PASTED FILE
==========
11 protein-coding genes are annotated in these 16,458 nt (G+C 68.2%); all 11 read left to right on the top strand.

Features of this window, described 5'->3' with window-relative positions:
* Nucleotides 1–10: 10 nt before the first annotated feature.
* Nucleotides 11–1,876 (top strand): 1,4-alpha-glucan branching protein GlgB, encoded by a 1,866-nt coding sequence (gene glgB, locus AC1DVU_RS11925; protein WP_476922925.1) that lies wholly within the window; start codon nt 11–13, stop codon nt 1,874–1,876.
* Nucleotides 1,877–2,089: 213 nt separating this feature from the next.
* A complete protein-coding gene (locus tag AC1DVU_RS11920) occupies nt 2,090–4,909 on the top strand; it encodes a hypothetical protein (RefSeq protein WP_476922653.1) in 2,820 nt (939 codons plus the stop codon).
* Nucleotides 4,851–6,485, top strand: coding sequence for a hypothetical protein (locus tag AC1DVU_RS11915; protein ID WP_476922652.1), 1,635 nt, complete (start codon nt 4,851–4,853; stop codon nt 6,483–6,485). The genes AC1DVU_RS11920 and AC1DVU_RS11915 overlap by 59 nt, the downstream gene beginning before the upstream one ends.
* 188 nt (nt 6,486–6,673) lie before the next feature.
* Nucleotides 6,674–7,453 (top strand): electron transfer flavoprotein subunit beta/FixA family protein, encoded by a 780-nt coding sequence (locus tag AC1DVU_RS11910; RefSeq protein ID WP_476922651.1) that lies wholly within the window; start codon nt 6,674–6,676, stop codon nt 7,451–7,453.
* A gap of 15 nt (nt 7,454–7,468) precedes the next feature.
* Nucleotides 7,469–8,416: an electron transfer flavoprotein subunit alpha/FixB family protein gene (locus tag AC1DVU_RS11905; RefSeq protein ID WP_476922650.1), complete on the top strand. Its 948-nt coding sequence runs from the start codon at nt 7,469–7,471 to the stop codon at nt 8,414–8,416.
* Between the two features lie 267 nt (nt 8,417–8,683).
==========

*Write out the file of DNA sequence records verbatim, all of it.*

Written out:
11 protein-coding genes are annotated in these 16,458 nt (G+C 68.2%); all 11 read left to right on the top strand.

Features of this window, described 5'->3' with window-relative positions:
* Nucleotides 1–10: 10 nt before the first annotated feature.
* Nucleotides 11–1,876 (top strand): 1,4-alpha-glucan branching protein GlgB, encoded by a 1,866-nt coding sequence (gene glgB, locus AC1DVU_RS11925; protein WP_476922925.1) that lies wholly within the window; start codon nt 11–13, stop codon nt 1,874–1,876.
* Nucleotides 1,877–2,089: 213 nt separating this feature from the next.
* A complete protein-coding gene (locus tag AC1DVU_RS11920) occupies nt 2,090–4,909 on the top strand; it encodes a hypothetical protein (RefSeq protein WP_476922653.1) in 2,820 nt (939 codons plus the stop codon).
* Nucleotides 4,851–6,485, top strand: coding sequence for a hypothetical protein (locus tag AC1DVU_RS11915; protein ID WP_476922652.1), 1,635 nt, complete (start codon nt 4,851–4,853; stop codon nt 6,483–6,485). The genes AC1DVU_RS11920 and AC1DVU_RS11915 overlap by 59 nt, the downstream gene beginning before the upstream one ends.
* 188 nt (nt 6,486–6,673) lie before the next feature.
* Nucleotides 6,674–7,453 (top strand): electron transfer flavoprotein subunit beta/FixA family protein, encoded by a 780-nt coding sequence (locus tag AC1DVU_RS11910; RefSeq protein ID WP_476922651.1) that lies wholly within the window; start codon nt 6,674–6,676, stop codon nt 7,451–7,453.
* A gap of 15 nt (nt 7,454–7,468) precedes the next feature.
* Nucleotides 7,469–8,416: an electron transfer flavoprotein subunit alpha/FixB family protein gene (locus tag AC1DVU_RS11905; RefSeq protein ID WP_476922650.1), complete on the top strand. Its 948-nt coding sequence runs from the start codon at nt 7,469–7,471 to the stop codon at nt 8,414–8,416.
* Between the two features lie 267 nt (nt 8,417–8,683).